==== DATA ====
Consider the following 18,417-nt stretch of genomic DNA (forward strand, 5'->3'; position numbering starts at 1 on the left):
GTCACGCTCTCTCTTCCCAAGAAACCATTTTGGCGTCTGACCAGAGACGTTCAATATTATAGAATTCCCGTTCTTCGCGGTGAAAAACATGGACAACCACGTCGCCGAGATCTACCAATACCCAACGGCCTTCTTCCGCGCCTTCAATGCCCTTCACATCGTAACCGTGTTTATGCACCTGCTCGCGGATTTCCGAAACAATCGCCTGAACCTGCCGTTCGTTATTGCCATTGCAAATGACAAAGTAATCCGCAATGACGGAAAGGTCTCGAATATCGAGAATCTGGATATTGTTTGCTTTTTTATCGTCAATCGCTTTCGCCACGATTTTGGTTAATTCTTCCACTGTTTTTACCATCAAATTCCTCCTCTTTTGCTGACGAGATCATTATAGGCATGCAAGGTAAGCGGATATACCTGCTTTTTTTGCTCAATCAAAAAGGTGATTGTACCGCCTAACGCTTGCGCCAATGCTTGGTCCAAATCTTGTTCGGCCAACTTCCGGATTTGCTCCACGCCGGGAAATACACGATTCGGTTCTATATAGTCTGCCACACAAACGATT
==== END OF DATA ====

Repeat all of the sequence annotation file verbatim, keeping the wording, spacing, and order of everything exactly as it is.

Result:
Consider the following 18,417-nt stretch of genomic DNA (forward strand, 5'->3'; position numbering starts at 1 on the left):
GTCACGCTCTCTCTTCCCAAGAAACCATTTTGGCGTCTGACCAGAGACGTTCAATATTATAGAATTCCCGTTCTTCGCGGTGAAAAACATGGACAACCACGTCGCCGAGATCTACCAATACCCAACGGCCTTCTTCCGCGCCTTCAATGCCCTTCACATCGTAACCGTGTTTATGCACCTGCTCGCGGATTTCCGAAACAATCGCCTGAACCTGCCGTTCGTTATTGCCATTGCAAATGACAAAGTAATCCGCAATGACGGAAAGGTCTCGAATATCGAGAATCTGGATATTGTTTGCTTTTTTATCGTCAATCGCTTTCGCCACGATTTTGGTTAATTCTTCCACTGTTTTTACCATCAAATTCCTCCTCTTTTGCTGACGAGATCATTATAGGCATGCAAGGTAAGCGGATATACCTGCTTTTTTTGCTCAATCAAAAAGGTGATTGTACCGCCTAACGCTTGCGCCAATGCTTGGTCCAAATCTTGTTCGGCCAACTTCCGGATTTGCTCCACGCCGGGAAATACACGATTCGGTTCTATATAGTCTGCCACACAAACGATT